In this series, Andrew Harper-recommended destination specialists and tour operators share their insight into what they consider to be some of the most fascinating and culturally diverse populations across the globe.
While many travelers to India first head to the northern part of the country to see the Taj Mahal, the forts of Rajasthan and other iconic sites, one’s impression of India is not complete without a visit to the Dravidian cultures of the south. The term Dravidian generally has been applied to people who speak the Dravidian languages of Tamil, Telugu, Kannada, Malayalam, Brahui and Tulu.
“The Dravidian cultures that make up South India differ from those in the north dramatically,” says Jennifer Raines, marketing and public relations coordinator with Asia Transpacific Journeys. “Travelers are often pleasantly surprised by the relaxed, welcoming attitude they encounter in the south.”
Debate regarding the origins of the Dravidian people continues to this day, with some maintaining that the Dravidians, who were peaceful farmers, were pushed from northern India to the south by invading Aryans. Over the years, the indigenous Dravidian culture became overlaid with a veneer of Portuguese, Dutch, French and English colonialism, as southern India was the heart of the lucrative trade in spices and tea.
Modern-day Dravidians remain predominately based in Hindu tradition, and have a distinctive culture and style apart from the Islamic- and Mughal-influenced north. This is reflected in unique architecture and traditions that have been passed down for centuries, present in everything from food to ancient arts, music and dance. One of these traditions is Ayurveda, an ancient holistic healing system practiced by many that is based on the belief that health and wellness depend on a delicate balance among the mind, body and spirit. Its principles apply to traditional cuisine, which balances the six flavors of sweet, salty, sour, savory, pungent, astringent and bitter. “South Indian cuisine— fiery, herbal and much less rich than in the north—is a revelation for many travelers,” Raines notes.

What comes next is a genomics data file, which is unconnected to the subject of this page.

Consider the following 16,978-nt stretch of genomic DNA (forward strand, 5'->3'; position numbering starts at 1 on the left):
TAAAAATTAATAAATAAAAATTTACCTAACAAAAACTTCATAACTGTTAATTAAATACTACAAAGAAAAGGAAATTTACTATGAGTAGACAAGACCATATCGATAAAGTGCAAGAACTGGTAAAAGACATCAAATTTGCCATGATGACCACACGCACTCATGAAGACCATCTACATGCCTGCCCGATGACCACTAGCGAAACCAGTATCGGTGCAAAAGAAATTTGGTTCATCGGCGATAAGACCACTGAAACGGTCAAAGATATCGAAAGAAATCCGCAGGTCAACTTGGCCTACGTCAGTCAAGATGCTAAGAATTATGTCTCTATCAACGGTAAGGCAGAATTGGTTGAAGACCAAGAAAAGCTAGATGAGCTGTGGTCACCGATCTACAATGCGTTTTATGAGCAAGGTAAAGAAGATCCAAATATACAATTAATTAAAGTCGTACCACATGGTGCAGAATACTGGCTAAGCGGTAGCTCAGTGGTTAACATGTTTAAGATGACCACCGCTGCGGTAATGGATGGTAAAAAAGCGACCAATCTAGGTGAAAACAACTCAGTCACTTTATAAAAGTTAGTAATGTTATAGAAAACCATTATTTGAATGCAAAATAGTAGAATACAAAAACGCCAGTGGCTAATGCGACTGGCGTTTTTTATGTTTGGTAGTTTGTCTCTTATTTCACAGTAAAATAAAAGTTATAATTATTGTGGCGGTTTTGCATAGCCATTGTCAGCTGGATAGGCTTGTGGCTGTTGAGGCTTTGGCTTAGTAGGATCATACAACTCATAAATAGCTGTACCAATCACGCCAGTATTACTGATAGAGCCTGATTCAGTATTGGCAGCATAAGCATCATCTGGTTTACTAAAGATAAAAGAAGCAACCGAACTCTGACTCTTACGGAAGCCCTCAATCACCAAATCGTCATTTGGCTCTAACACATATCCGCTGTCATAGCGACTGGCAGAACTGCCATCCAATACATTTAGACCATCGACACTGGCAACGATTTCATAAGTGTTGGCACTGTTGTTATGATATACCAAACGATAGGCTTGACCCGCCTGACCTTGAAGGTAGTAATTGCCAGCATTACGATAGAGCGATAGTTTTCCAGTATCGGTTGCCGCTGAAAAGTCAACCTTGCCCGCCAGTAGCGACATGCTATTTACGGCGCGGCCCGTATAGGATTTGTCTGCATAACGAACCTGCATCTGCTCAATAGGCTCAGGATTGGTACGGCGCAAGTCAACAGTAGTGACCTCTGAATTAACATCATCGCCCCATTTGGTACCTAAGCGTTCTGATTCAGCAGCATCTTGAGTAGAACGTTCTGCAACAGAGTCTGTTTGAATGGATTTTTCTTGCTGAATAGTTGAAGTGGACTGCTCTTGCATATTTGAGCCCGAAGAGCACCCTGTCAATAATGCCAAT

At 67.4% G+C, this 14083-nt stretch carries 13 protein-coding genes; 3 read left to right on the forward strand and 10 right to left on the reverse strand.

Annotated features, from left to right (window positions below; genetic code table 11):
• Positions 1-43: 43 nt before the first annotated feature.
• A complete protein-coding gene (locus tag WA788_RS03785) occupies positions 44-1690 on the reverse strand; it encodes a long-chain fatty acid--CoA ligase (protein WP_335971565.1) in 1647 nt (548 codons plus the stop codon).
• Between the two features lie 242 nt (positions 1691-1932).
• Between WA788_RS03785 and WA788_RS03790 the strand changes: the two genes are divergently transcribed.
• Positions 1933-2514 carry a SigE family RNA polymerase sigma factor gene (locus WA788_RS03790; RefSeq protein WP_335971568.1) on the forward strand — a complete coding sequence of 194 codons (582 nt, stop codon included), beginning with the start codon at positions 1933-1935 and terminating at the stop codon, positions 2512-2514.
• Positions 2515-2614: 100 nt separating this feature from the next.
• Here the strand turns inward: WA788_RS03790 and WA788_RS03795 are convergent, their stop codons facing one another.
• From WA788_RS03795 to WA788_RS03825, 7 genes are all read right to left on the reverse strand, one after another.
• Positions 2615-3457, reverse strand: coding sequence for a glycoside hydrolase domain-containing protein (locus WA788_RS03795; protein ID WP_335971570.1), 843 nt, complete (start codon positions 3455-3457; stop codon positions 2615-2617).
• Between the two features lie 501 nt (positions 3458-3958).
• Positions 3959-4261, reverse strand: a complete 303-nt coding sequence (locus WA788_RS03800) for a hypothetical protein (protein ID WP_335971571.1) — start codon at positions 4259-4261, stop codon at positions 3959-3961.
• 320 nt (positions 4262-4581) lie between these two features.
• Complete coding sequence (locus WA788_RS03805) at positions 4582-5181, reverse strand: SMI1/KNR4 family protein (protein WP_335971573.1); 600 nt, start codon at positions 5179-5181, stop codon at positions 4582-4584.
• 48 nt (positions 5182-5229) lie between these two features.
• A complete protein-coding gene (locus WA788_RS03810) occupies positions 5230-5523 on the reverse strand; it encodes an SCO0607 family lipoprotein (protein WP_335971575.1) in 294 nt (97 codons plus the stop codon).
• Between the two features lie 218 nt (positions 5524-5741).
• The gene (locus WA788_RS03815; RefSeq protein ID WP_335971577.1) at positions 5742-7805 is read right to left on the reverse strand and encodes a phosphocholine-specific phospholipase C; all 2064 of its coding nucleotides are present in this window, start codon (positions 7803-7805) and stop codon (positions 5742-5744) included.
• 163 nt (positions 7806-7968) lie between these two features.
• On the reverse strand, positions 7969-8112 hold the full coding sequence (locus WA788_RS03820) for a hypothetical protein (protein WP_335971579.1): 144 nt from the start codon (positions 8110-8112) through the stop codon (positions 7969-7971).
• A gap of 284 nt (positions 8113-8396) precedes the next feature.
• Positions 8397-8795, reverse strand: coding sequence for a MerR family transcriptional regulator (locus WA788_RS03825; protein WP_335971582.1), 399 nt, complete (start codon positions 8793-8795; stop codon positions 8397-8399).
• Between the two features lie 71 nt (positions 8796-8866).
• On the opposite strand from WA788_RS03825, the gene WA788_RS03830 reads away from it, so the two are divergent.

Dravidian cultural traditions also are tangible in the vibrant festivals of southern India. “Festivals are a smorgasbord of boisterous traditional music and dance, colorful costumes, caparisoned elephants, booming firecrackers, feasts for thousands and ecstatic religious devotion,” Raines says.
Travelers may join the locals of the small town of Wadakkancherry, Kerala, in celebrating the annual Uthralikavu Pooram each winter. This high-spirited, colorful celebration lasts for eight days and takes place at Sree Ruthira Mahakalikavu temple, which is dedicated to the goddess Kali.
Processions of elephants are fitted with gold plated headgear and their riders, carrying silken parasols, sway in rhythm as traditional musicians serenade the crowds. The festival culminates with the reuniting of three sister goddesses, represented by icons atop elephants from Wadakkancherry and two nearby villages.
Even the traditional dress of the locals is colorful, with women almost exclusively in saris, and men frequently in wrapped sarongs. “Dravidian culture is infectiously fascinating and welcoming,” Raines says. “It’s hard not to fall in love with South India.”
Asia Transpacific Journeys has been crafting private custom journeys and small-group trips to Asia and the Pacific based on their insightful cultural interpretation and first-hand regional expertise since 1987.